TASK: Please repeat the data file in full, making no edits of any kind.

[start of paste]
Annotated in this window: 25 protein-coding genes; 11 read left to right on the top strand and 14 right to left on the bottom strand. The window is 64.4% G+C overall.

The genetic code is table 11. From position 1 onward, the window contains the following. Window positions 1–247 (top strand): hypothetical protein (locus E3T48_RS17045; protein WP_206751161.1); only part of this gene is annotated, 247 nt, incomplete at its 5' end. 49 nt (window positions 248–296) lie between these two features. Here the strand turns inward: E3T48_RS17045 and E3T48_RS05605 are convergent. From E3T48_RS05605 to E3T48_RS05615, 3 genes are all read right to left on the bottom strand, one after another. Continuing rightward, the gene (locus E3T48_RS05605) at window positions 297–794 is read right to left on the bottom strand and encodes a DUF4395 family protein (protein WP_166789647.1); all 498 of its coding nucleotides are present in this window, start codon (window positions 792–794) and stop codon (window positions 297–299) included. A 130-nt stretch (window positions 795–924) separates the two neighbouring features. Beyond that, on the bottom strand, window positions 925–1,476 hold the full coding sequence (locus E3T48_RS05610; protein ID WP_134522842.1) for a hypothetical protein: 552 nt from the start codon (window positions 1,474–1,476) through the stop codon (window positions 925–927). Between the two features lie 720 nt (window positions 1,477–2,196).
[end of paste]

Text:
Annotated in this window: 25 protein-coding genes; 11 read left to right on the top strand and 14 right to left on the bottom strand. The window is 64.4% G+C overall.

The genetic code is table 11. From position 1 onward, the window contains the following. Window positions 1–247 (top strand): hypothetical protein (locus E3T48_RS17045; protein WP_206751161.1); only part of this gene is annotated, 247 nt, incomplete at its 5' end. 49 nt (window positions 248–296) lie between these two features. Here the strand turns inward: E3T48_RS17045 and E3T48_RS05605 are convergent. From E3T48_RS05605 to E3T48_RS05615, 3 genes are all read right to left on the bottom strand, one after another. Continuing rightward, the gene (locus E3T48_RS05605) at window positions 297–794 is read right to left on the bottom strand and encodes a DUF4395 family protein (protein WP_166789647.1); all 498 of its coding nucleotides are present in this window, start codon (window positions 792–794) and stop codon (window positions 297–299) included. A 130-nt stretch (window positions 795–924) separates the two neighbouring features. Beyond that, on the bottom strand, window positions 925–1,476 hold the full coding sequence (locus E3T48_RS05610; protein ID WP_134522842.1) for a hypothetical protein: 552 nt from the start codon (window positions 1,474–1,476) through the stop codon (window positions 925–927). Between the two features lie 720 nt (window positions 1,477–2,196).